A recent report from the Royal Bank of Canada's Capital Markets division draws some parallels between the current market and the ETF-fueled gold boom of 2005-2008, predicting a new bull market.
Analysts Jonathan Guy and Dan Rollins note that gold prices doubled in that period from $450 to $900, fueled by the emergence of gold exchange-traded funds (ETFs). ETFs such as the SPDR fund, still the world's largest, led to a jump in demand that snowballed among retail investors.
Conversely, the huge outflows from gold ETFs in 2013 has been attributed as a large reason for gold's 28% loss that year. (ed. note: India's gold import restrictions played a part as well.) While ETFs have started buying again in 2014, it isn't at the same rate as seven years ago.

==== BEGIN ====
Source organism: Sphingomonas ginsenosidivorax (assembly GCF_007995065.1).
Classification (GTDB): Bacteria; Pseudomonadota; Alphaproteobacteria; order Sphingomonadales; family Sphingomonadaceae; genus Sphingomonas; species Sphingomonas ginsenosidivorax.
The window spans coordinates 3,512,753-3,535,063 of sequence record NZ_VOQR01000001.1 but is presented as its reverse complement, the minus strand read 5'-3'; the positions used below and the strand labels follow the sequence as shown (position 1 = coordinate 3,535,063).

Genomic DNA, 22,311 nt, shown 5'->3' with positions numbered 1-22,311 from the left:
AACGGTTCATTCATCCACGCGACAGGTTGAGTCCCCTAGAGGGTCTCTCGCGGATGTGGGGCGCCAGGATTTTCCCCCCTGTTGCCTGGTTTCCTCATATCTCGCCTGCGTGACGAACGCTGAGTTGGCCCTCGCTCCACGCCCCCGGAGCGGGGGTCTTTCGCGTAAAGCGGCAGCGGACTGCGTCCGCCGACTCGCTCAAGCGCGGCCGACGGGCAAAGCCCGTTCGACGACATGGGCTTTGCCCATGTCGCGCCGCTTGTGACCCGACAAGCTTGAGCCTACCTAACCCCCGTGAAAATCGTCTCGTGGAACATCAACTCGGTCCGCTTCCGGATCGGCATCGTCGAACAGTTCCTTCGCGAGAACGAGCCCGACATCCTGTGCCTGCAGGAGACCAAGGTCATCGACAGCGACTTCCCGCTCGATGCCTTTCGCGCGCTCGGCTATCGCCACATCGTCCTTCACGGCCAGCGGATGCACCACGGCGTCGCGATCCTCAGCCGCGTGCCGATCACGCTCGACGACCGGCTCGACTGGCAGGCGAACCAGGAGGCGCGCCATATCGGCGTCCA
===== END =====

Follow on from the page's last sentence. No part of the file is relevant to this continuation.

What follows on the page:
What Guy and Rollins see as the catalyst for the next bull market in gold is the physical demand for gold from China. In fact, it could be said that ETFs and China have switched places in the gold market. Where gold demand in China was almost non-existent in 2005, last year saw China import more than 1200 metric tons just through Hong Kong.
The report also takes a stab at estimating Chinese central bank gold reserves, suggesting that it has almost tripled to between 2,700 and 3,000 metric tons. It also believes that the increasing standard of living and urbanization of the Chinese population will lead to even larger gold demand, that will hold up even in the face of rising prices.
Read a detailed report on the report at Mineweb.